The Histories of the Realm of Beardsgaard by Beardsgaard | World Anvil Manuscripts | World Anvil
Grandmaster Beardsgaard
Blademaiden of Beardsgaard

In the world of The Realm of Beardsgaard

Visit The Realm of Beardsgaard

Ongoing 1790 Words

The Quest for Hearthstone

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The temperate southern reaches of Midgard make up the southmost map edge of the kingdom of Beardenheim, home of the men of the realm of Beardsgaard.

When Haeredion was a child, too young to remember this story from aught but his mother’s telling, he left home, setting out beyond the hill at the edge of their village. When he was returned a week later by a fisherman, he told his mother how he had been studying his father’s maps and had wondered what lay beyond the edge of the page.

Their village was lettered near the bottom right edge, and in his young mind, if he walked southeast, he could walk right to the edge of the world, which he imagined ended in a square corner, like a piece of parchment. It had not, it had simply ended in the Southern Sea, as did the south of Shavehalla, it’s spectacular sights detailed well on his father’s maps.

His father had been a mapmaker, and while he had had a hand in bringing Haeredion into the world, he had been with his family for little else. Instead, he traveled the world, charting its forms and features, and returning home every year to redraw his evolving masterpiece, a master map of the known world, bigger and wider and with more detail than the year before.

The year young Haeredion had set off exploring had reminded his father that he still needed to flesh out the southeast, and he did, despite there being little of note there, save for the rolling hills and filament-fine streams and ponds that flowed through the tranquil landscape.

As Haeredion grew, he explored the nearby edges of his father’s maps, setting out to the east to find great mountains interspersed with wide plains, and small villages much like his own. He would leave those dull parts to his father to explore, he decided. He had his eye set toward more exciting places.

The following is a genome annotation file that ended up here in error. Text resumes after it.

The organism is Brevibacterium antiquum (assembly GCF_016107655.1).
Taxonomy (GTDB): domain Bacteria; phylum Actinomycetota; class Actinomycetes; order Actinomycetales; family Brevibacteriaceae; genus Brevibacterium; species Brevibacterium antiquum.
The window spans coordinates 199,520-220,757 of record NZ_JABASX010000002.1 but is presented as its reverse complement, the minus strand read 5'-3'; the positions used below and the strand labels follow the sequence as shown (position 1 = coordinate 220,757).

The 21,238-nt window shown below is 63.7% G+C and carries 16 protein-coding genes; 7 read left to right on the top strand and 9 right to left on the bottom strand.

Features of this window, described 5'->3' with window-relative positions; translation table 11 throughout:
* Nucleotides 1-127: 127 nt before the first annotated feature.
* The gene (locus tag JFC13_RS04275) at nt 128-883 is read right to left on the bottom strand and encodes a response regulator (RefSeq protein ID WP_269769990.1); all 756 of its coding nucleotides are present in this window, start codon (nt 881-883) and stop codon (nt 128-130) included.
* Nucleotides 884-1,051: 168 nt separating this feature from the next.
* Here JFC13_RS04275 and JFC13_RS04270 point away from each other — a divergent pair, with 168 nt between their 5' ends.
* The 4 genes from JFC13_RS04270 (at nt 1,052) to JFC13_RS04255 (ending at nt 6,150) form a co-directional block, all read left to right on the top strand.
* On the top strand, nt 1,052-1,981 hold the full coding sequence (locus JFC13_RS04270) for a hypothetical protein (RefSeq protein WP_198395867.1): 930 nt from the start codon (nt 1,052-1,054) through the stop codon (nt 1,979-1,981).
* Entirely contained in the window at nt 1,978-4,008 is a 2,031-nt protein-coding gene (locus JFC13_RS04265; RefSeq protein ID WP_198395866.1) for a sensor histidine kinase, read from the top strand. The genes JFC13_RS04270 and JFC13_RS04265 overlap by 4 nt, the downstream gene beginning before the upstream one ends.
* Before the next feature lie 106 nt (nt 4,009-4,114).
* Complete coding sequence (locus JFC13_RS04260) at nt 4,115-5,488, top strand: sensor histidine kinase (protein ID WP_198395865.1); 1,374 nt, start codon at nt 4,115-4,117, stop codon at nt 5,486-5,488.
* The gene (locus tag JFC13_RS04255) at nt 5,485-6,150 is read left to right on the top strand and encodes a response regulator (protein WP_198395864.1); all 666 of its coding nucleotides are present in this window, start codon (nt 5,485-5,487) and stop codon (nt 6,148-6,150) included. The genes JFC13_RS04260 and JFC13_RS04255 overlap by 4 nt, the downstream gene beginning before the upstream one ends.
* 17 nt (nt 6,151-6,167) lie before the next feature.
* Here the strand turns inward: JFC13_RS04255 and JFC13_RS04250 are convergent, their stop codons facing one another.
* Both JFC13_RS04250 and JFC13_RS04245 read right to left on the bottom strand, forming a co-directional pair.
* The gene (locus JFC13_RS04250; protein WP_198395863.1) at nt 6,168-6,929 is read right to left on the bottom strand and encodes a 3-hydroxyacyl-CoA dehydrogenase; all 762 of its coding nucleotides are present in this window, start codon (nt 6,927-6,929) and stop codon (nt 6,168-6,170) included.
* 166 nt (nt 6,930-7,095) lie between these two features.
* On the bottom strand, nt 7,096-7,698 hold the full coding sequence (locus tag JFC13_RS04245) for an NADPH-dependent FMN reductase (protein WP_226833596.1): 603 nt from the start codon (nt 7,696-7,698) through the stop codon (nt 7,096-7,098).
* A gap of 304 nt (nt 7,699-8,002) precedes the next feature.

After he had traveled the south and east, Haeredion set out north through the massive mountain ranges of Nidavellir, and eventually close to Jotunheim, before he was turned back as much by the brutal cold and hard terrain that he had not prepared for adequately as because of the fact that his father’s yearly homecoming was nigh.

So he returned to his village, but when he did, his father had not yet. So he and his mother waited, for days, then weeks that stretched into months. The previous year, Haeredion’s father had told him of the northwestern forests of the elves that seemed to go on forever, and of the wild northern reaches where even the elves and animals were scarce.

These forests were cold and dark, but no matter the time of year, summer never came, nor did winter or spring. Instead they rested in a bleak waning autumn, sprouting leaves and grasses that were new one moment before coming ablaze with color, and returning to crisp, dry browns again and falling. The forests there in the far northwest of the realm held mysteries, indeed, and Haeredion’s father had intended to reveal them. Or at least map them.

Whether he had been distracted, waylaid, hurt or killed along the way, Haeredion and his mother had no way to know, and very likely no way to find him in the uncharted lands he was hard bent to chart. So it was not precisely in search of his father that Haeredion left home that spring, but to continue the journey.

Perhaps he would find his father along the way, but Haeredion’s mother had long prepared them both for the possibility that the man would not return from one of his adventures. More than anything, Haeredion burned to find the edge of the map and peek beyond it. He wanted to see the ends of the earth.

And so he traveled along the rocky spine of the Maegorod Mountains that separated Beardenheim from Shavehalla, before crossing the great river Sírphen into Manegard, the land of the elves. He lost himself in the deep forests of Alfheim, which gave way to shimmering cities among the trees that seemed made of moonlight.

He hunted the plentiful woodland game, and foraged berries, roots and mushrooms. He spoke to the light elves, a few of whom had crossed paths with a human cartographer, but remembered little else of such a simple creature.

After a time traveling east, he turned north to pass in the direction the elves told him his father had gone, between the dark elves of Svartalfheim and the Vanir of Vanaheim. To his east he saw gleaming yellow eyes of either the dark elves or the night creatures, flashing in the darkness.

But neither the eyes, the elves, nor the night creatures set in him a sense of unease as did the deafening quiet, deep, inky green boughs and velvet blackness that lay to the west.

The nights he spent in that place were hardly distinguishable from the days. When he set camp and made fire, the light seemed penned in by the encircling dark, save for the flames dancing in eyes watching from the east. The crackle of fire on wood popped and hissed in short sputters before being eaten by the enveloping silence of the west.